AFP: The top US official for arms control, John Bolton, sharply criticized Germany for trading with Iran, which Washington suspects of covertly developing nuclear weapons, in remarks published this weekend.
"I can only speak from the American perspective. We do not trade with countries that seek to breach international nuclear agreements ..." AFP

BERLIN - The top US official for arms control, John Bolton, sharply criticized Germany for trading with Iran, which Washington suspects of covertly developing nuclear weapons, in remarks published this weekend.

"I can only speak from the American perspective. We do not trade with countries that seek to breach international nuclear agreements," Bolton, the US undersecretary of state for arms control and international security, wrote in a German-language piece in Sunday's edition of the Welt am Sonntag newspaper.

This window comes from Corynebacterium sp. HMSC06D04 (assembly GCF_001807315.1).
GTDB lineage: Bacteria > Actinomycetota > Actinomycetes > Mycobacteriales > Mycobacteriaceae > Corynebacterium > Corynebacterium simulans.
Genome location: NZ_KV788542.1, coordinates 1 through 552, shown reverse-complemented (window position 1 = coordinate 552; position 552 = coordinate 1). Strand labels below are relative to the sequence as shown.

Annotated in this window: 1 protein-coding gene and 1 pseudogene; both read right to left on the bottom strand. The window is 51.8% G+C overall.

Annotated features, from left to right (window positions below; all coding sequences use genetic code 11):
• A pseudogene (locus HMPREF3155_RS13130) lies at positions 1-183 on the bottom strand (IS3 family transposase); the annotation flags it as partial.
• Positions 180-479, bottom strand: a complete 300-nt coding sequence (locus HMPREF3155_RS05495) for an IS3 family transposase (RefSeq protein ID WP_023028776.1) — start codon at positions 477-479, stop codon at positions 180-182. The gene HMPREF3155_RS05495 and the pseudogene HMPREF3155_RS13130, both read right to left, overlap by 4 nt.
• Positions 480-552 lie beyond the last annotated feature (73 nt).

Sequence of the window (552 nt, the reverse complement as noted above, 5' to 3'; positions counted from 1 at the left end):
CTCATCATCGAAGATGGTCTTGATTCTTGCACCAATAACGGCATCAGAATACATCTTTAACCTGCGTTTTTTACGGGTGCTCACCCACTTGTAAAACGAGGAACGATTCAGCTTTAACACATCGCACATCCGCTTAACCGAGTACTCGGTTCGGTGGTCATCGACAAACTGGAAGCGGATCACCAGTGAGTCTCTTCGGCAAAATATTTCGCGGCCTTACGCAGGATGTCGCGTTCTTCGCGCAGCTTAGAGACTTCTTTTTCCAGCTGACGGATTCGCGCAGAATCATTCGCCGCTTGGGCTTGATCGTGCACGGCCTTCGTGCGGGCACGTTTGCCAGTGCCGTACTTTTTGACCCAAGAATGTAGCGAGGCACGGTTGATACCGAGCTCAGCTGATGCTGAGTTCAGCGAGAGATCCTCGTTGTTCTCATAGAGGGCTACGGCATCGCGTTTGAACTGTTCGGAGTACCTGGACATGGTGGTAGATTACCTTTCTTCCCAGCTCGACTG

A German delegation travelled to Iran on Thursday to discuss bilateral trade between the countries. Germany provided the bulk of direct foreign investment in Iran in 2003, worth 270 millions dollars (218 million euros), according to the head of the German-Iranian chamber of commerce in Tehran, Michael Tockuss.

Bolton also stressed that the United States was not considering military intervention in Iran, but said Washington had not ruled intervention out.

"We are not, for now, considering a military intervention. But we say that we have not ruled out any options from the start," the official said.

The United States accuses Iran of breaching the Nuclear Non-Proliferation Treaty (NPT) by enriching uranium for military purposes and wants the UN's nuclear watchdog to bring Tehran before the UN Security Council in November, where sanctions could be imposed.

The International Atomic Energy Agency (IAEA) demanded earlier this month that Iran halt all activities related to uranium enrichment.

Nuclear fuel cycle work including enrichment is permitted under the NPT for peaceful purposes, but the IAEA wants Iran to stop pending completion of a more than 18-month-long investigation.

Iran denies it is seeking nuclear weapons and insists it has a right to pursue a peaceful nuclear program.